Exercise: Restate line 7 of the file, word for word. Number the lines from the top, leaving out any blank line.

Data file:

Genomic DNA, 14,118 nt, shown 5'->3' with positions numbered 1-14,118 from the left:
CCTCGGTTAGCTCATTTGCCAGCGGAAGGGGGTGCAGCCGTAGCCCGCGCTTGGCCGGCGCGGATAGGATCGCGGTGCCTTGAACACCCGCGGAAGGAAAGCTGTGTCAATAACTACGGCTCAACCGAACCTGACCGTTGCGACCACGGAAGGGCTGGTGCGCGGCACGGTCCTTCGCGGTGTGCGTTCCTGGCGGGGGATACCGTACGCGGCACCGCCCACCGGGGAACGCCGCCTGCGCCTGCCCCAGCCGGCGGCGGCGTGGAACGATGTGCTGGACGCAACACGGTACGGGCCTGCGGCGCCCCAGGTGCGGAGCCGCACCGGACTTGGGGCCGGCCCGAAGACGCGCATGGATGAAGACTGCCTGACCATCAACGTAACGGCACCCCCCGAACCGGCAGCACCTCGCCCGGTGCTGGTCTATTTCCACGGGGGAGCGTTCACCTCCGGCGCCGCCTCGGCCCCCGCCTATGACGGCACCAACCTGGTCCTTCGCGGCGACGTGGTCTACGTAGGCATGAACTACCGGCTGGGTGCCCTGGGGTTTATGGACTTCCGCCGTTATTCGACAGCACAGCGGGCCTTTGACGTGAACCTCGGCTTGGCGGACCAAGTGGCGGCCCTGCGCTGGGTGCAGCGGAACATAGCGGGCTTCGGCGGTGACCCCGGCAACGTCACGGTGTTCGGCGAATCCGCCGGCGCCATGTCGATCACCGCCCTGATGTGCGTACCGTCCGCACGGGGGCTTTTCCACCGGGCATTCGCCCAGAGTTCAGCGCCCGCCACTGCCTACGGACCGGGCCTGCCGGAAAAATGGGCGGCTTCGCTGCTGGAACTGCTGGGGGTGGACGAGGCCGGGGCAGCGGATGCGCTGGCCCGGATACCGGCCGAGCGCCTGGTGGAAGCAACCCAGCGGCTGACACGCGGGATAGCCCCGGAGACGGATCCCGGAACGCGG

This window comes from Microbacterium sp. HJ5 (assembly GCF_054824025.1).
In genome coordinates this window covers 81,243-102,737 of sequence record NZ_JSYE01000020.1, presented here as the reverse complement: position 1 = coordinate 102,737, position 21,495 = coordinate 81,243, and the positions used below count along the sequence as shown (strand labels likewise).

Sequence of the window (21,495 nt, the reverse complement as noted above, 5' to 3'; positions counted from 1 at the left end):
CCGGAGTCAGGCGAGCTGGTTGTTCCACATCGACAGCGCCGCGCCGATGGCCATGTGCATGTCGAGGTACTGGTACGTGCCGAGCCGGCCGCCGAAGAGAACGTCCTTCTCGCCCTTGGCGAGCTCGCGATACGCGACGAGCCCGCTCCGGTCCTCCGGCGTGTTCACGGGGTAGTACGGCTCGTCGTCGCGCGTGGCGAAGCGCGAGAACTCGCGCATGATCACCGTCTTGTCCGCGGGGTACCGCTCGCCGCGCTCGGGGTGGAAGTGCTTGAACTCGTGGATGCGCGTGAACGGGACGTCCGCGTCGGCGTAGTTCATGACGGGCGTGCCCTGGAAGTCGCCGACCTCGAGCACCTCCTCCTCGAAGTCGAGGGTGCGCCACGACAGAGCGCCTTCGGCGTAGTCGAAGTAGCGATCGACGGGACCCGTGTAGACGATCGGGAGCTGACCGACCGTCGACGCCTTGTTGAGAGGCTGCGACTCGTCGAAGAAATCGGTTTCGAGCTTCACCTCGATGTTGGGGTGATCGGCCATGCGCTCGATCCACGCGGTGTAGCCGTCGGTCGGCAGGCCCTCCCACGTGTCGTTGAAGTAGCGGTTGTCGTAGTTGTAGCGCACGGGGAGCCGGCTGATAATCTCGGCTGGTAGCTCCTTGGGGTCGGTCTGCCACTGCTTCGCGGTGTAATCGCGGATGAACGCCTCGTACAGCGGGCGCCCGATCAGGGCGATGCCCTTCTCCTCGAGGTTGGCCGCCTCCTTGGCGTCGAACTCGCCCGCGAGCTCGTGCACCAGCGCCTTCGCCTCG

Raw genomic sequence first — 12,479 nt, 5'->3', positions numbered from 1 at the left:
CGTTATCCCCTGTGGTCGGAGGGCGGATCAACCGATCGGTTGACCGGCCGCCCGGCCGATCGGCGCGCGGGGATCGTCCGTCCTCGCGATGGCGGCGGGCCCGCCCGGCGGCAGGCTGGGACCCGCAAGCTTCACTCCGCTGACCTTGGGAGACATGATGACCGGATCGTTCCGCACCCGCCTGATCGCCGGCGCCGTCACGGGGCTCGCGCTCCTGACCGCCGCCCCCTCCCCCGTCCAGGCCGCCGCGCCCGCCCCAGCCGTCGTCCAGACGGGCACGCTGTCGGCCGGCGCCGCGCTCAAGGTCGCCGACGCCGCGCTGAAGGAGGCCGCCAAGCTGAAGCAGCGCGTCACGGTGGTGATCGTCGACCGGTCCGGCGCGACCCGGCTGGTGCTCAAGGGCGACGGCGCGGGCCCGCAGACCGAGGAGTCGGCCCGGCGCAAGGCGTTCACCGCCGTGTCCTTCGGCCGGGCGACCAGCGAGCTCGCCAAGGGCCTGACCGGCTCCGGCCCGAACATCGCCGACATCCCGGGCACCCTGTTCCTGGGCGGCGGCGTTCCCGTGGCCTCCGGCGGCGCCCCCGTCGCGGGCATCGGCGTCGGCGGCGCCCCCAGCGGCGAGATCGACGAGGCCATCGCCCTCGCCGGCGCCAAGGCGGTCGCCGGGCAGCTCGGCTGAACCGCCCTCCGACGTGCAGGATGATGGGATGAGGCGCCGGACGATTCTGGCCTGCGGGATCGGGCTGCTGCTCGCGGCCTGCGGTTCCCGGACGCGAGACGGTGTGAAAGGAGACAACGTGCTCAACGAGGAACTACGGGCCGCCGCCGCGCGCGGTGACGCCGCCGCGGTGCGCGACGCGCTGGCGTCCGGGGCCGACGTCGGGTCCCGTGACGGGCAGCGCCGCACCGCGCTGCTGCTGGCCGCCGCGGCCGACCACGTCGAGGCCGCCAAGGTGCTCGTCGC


Raw genomic sequence first — 12,479 nt, 5'->3', positions numbered from 1 at the left: